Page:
Liked by 1 person

  9. Tysm for blessing us with this beautiful post and showing us all the good that’s in our lives. And I lowkey freaked out when I got the notif of your post. I missed reading all of the hilarious and profound things you have to say! 😂

    Liked by 1 person

  10. Thank you for this post! We need to acknowledge that while 2020 was hard in many ways, it was also good in many ways, and we all grew so much, too! 2021 will not necessarily be better, but it will be good in its own way, as well.


  11. I love the idea of the journal you kept, and I think I’m going to keep one this year alongside my diary. Happy New Year! And it’s really funny, but I started out my 2021 goals blog-post expressing similar sentiments to those you did… sad that we didn’t truly embrace 2020. Great minds think alike, I guess. 😉


  12. I’ve been thinking about this same thing! Through 2020 God has shown me His faithfullness in the small things over and over again ☺ Happy New Year!

    Liked by 1 person

  13. Such a good reminder. When I see how excited people get about the new year, I tend to cynically want to ignore it and point out that really, changing from 2020 to 2021 is the same as moving from any 31st to 1st which is the same as any 11:59 to 12:00 which is the same as any second to the next. It’s so unimportant, and I tend to dismiss the excitement around it. But I think I miss an opportunity to be thankful, to pause and remember how good God has been. You’re right, it’s not the fact that the date has changed that will make this good year. But we do still have a reason to be excited about the future. We have a God that is worth looking forward to.

    Liked by 1 person

  14. This was a terrific post! I’m so glad someone is finally being a bit more realistic about the world in general. Thanks for this insightful post!

    Liked by 1 person

  15. there’s a bit in the hobbit about little people that i think applies to how touching this post is, but i can remember none of it.

    gandalf would be proud though.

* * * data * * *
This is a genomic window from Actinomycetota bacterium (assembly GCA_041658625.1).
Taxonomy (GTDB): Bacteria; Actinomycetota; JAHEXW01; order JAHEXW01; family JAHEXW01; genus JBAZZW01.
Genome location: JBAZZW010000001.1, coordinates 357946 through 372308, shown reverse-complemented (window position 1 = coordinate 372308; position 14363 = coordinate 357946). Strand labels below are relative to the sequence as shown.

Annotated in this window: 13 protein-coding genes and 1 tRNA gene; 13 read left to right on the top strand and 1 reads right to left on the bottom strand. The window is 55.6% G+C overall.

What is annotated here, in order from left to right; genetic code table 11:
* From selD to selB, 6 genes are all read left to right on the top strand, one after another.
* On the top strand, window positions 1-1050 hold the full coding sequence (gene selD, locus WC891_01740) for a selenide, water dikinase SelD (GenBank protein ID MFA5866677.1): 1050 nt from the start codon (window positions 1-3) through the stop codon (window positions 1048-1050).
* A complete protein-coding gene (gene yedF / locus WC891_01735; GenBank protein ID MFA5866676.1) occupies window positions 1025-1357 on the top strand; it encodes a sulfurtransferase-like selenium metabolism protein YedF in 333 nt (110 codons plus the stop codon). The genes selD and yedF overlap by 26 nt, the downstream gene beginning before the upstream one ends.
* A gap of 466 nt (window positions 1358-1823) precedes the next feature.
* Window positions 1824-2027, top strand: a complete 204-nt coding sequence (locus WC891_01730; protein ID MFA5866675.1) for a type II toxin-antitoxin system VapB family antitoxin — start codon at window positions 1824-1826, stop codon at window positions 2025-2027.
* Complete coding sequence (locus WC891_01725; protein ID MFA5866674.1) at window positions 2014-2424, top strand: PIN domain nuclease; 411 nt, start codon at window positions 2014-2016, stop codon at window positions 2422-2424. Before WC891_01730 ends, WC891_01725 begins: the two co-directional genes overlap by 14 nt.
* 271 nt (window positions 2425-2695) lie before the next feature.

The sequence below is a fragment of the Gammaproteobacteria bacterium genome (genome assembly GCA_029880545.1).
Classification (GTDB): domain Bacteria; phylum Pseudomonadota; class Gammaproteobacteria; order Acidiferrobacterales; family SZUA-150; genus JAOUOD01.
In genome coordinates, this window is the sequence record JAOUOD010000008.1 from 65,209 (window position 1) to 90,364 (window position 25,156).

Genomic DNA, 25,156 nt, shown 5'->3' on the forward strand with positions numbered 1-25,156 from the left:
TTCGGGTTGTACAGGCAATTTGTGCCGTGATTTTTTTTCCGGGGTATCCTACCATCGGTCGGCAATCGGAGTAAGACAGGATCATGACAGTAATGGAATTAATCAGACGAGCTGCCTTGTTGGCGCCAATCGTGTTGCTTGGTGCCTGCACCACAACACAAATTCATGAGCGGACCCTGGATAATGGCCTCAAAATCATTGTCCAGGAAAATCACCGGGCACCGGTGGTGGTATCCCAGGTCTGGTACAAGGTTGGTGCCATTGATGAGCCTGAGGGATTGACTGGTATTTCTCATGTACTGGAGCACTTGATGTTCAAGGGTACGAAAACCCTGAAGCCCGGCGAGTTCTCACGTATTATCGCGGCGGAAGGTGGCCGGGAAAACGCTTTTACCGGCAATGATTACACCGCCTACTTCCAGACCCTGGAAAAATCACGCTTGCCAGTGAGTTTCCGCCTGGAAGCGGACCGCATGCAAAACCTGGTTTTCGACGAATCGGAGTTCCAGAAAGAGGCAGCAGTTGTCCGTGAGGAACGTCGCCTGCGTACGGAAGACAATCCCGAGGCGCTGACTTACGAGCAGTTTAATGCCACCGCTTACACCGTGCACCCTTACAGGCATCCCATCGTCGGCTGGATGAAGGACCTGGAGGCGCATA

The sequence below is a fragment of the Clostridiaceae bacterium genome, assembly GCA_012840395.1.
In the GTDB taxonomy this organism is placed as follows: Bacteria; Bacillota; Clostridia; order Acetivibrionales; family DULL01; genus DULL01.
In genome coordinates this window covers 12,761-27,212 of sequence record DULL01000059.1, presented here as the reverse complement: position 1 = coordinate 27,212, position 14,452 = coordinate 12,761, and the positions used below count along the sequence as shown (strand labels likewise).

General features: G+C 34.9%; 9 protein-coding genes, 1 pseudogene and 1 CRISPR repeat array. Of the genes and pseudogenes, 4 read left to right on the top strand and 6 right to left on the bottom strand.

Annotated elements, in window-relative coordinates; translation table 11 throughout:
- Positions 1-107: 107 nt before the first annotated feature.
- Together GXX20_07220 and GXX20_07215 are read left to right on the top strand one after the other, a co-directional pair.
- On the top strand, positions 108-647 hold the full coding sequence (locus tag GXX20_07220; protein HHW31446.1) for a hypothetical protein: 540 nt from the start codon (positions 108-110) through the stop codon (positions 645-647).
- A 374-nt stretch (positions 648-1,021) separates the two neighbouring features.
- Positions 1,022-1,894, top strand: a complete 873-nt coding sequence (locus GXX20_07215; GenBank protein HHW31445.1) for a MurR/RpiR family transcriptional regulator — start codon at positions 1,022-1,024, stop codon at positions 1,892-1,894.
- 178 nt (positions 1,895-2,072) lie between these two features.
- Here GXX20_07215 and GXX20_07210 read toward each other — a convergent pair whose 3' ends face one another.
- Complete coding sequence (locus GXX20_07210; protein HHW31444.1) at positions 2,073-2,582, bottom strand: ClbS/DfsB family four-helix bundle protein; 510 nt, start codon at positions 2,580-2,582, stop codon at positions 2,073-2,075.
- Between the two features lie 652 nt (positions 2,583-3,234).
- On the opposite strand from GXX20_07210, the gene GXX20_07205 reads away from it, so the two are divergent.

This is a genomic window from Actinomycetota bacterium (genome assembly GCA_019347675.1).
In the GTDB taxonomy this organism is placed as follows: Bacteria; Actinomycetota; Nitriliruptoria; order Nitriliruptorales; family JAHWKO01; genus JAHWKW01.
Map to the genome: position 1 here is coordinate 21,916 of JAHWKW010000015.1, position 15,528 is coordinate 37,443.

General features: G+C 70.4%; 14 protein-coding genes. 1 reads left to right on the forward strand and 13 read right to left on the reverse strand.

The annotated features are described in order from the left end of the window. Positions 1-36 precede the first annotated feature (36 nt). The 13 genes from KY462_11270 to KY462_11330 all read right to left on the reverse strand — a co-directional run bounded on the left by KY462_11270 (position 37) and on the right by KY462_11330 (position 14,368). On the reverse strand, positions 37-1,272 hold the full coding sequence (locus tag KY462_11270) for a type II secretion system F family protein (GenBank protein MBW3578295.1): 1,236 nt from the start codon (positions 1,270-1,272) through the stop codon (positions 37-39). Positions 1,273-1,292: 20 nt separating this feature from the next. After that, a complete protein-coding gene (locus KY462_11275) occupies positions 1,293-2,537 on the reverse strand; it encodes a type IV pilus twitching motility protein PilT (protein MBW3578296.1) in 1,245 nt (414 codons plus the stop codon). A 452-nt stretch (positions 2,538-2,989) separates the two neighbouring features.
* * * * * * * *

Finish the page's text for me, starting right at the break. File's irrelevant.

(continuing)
Liked by 1 person

    1. “If more of us valued food and cheer and song above hoarded gold, it would be a merrier world.”
      I think that’s what you were talking about lol

      Liked by 2 people

  16. Wow I love this perspective of finding the small joys. I try to journal a lot, but I might do a separate journal of all of these little things to look back on at the end of year. My word for 2021 is rejoice, and I think this may be a good way to start rejoicing in the little things!

    You have no idea how much of an inspiration and encouragement you are!!

    Liked by 1 person

  17. I’ve said this before… your sarcastic posts make me laugh, but your serious posts are so, so good. And I totally agree. 2020 certainly had terrible parts, but often the most dramatic years make for the most personal growth, and that’s good with me. I also love the gratitude journal thing! I don’t have a specific journal dedicated to it, but I wrote down a sentence like yours every day in my bullet journal, which I love to look back on.
    Thanks for the encouraging perspective on the new year. And while I’m at it, happy new year, Sarah. 🙂

    Liked by 2 people

  18. This is exactly what I’ve been pondering for the last couple of weeks, Sarah! I don’t understand why people think this year is going to be so much better. It’s unrealistic at best. What will they say when the lockdowns happen again? I love what you said about 2021 not being an escape. So true.

    Thanks for spreading the joy of Christ! He is our only escape 🙂

    Liked by 1 person